Scientists piece together a US Navy zeppelin's past





An 18-inch piece of metal wasn't exactly what commercial fisherman David Canepa and his two-man crew expected to see when they hauled in their sablefish traps during a five-day cruise off California's Point Sur 27 years ago.

They weren't sure what it signified, but they figured their catch of corroded aluminum might be from some sort of aircraft, he recalls. "By looking at the piece and its structure, we knew it wasn't any kind of ship or boat."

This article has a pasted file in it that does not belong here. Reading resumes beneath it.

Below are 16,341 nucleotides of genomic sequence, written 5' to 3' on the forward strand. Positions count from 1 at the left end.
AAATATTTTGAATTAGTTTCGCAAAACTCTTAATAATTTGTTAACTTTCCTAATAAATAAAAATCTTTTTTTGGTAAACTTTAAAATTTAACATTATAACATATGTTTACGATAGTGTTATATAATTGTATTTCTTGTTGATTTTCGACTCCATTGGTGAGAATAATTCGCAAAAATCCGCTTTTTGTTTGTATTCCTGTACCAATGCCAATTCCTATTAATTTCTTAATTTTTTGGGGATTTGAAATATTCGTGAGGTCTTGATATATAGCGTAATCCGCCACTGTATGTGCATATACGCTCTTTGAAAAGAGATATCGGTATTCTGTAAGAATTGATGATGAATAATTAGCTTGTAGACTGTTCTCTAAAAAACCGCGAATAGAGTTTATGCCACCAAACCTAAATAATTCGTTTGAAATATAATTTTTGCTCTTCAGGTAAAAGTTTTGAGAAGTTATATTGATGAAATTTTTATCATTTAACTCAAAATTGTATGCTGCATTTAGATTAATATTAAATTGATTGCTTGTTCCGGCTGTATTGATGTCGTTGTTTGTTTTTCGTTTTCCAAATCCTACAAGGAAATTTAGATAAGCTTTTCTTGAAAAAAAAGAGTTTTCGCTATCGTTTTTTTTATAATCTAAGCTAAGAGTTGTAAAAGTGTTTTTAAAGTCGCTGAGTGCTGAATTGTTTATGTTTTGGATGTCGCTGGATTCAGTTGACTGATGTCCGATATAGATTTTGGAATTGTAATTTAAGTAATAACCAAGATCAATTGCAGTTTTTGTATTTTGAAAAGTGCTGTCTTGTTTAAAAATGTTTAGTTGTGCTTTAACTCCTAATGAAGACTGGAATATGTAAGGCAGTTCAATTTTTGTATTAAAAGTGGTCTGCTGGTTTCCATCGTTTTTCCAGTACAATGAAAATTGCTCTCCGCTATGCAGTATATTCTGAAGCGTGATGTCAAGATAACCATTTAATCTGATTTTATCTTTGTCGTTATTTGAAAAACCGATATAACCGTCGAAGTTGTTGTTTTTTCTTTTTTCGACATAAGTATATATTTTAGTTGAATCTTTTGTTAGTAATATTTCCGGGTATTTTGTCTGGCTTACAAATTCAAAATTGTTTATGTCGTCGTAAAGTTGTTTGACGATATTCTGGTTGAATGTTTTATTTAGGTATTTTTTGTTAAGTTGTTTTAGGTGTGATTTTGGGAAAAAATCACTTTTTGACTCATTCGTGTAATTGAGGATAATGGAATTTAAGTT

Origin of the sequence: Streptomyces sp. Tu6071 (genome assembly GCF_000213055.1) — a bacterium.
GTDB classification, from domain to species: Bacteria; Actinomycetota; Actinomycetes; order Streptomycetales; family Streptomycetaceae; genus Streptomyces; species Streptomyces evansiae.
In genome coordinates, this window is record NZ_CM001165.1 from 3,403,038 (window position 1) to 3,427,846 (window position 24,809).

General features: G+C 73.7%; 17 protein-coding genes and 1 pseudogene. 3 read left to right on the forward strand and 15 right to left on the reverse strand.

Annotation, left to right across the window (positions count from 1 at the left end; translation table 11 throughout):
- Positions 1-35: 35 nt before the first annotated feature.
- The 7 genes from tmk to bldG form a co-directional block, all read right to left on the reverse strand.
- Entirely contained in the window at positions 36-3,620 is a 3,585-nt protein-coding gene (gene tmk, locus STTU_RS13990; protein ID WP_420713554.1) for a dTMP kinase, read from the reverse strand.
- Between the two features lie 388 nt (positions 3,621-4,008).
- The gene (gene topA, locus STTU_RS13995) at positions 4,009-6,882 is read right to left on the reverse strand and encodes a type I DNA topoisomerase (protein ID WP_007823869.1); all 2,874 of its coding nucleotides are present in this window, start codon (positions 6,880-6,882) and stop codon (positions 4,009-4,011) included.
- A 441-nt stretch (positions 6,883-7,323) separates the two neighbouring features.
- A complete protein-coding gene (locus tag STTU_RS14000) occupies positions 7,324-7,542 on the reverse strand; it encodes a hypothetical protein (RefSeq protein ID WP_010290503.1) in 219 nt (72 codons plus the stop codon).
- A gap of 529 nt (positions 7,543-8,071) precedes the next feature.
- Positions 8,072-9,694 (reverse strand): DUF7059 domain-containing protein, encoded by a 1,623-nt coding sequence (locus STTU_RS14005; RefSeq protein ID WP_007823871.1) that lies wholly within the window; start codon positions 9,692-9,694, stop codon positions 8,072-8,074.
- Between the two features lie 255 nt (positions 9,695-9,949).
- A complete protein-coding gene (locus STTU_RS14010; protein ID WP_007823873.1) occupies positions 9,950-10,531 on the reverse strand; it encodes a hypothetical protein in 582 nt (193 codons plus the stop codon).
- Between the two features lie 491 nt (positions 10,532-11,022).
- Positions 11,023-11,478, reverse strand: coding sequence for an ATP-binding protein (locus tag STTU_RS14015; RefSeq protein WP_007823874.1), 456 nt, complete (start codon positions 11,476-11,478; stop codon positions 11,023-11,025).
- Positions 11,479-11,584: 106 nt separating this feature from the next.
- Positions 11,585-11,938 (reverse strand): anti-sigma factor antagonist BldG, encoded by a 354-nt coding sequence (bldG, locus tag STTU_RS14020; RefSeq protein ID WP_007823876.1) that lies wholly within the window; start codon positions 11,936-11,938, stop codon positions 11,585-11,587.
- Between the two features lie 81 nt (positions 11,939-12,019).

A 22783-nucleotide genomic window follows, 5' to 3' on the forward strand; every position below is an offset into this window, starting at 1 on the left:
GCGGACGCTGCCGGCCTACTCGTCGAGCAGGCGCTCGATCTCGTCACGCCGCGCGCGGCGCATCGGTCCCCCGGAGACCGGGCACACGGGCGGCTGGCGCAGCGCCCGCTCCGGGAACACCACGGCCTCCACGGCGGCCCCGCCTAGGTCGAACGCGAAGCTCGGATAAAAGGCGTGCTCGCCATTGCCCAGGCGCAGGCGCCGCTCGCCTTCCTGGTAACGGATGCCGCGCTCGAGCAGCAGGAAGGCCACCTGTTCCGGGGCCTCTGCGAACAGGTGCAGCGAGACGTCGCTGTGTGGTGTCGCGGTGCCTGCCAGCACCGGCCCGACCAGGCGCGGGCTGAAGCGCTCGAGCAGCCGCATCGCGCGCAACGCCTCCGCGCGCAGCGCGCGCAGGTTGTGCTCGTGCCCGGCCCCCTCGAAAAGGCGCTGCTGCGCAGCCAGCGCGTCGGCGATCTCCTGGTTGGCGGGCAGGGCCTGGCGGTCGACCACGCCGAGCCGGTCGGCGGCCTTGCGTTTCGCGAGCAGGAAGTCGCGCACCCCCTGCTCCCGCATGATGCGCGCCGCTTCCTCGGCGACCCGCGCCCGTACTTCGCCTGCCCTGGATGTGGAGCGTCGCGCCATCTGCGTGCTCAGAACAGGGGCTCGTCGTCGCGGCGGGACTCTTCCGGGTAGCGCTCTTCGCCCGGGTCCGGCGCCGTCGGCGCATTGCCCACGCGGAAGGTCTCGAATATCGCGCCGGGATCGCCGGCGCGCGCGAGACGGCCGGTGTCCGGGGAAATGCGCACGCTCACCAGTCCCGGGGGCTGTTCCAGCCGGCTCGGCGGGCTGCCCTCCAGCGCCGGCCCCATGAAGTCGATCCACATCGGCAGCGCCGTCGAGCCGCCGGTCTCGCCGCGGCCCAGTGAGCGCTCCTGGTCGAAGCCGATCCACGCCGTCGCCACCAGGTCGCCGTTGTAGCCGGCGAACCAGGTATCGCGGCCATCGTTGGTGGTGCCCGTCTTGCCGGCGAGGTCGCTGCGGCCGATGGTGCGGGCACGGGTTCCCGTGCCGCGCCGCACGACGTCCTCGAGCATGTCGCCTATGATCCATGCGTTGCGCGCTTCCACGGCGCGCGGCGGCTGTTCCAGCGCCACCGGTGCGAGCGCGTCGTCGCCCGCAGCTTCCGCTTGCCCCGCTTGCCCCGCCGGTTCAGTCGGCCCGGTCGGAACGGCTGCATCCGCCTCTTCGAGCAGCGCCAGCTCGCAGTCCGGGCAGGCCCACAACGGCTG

During the past 17 years, marine archaeologists have followed that clue from its display on a restaurant wall to Mr. Canepa's meticulous ship logs to the ocean bottom. Last week, researchers completed the first exhaustive survey of the metal chunk's source - the Navy dirigible USS Macon and its small complement of fighter aircraft. Launched in April 1933, the dirigible and four of its planes went down in a storm off Point Sur in February 1935. All but two of its 100-man crew survived. The USS Macon's loss marked the end of one of the most colorful periods in US aviation history.

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